Last time on The Adventures of Bare Metal Web Development, I covered the basic concepts of building a website in C++. Using just a few lines of code in any language it is possible to output content to the web server to be passed along to the user.
In the response to the article, the point was raised that CGI (Common Gateway Interface) is slow. And yes, it is. The exercise was just an exploration of the possible, not the inherent performance issues with CGI. In the article I touched on various ways to improve performance, but I’d like to get even closer to the hardware.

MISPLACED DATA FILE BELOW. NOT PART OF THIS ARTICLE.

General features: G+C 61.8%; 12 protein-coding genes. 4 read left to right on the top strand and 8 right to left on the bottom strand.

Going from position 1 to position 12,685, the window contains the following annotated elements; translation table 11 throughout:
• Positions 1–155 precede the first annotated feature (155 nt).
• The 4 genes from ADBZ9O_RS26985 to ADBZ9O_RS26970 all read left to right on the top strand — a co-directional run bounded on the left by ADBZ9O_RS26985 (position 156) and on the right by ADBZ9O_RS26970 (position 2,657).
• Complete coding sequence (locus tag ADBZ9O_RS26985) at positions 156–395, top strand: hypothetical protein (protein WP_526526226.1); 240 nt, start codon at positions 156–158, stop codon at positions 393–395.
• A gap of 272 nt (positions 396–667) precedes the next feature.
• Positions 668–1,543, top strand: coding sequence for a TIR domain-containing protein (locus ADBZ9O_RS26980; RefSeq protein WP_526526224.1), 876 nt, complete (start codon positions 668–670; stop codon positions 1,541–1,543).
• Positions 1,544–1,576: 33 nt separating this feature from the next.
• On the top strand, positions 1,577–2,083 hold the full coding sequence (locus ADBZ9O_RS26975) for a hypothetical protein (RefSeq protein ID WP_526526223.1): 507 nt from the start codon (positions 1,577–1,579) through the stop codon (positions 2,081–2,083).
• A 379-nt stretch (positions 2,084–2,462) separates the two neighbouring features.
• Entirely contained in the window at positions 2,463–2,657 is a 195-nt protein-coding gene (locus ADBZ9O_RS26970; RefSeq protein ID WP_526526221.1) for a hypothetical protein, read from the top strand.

As I discussed in my last article, Apache is an excellent general-purpose web server. Arguably its shiniest feature its extensive support for modification via modules. Using C, we can augment and extend its behavior in dramatic ways. Before FPM (FastCGI Process Manager), PHP used this approach to parse PHP files through its interpreter. If PHP were completely thread safe, this approach could still be used (and would likely be superior given mod_event’s performance).
While you could compile an Apache module in a shared hosting system (as long as you had compiler access), installing an Apache module requires root access (or at least access to the user that runs Apache, and on shared you won’t have that).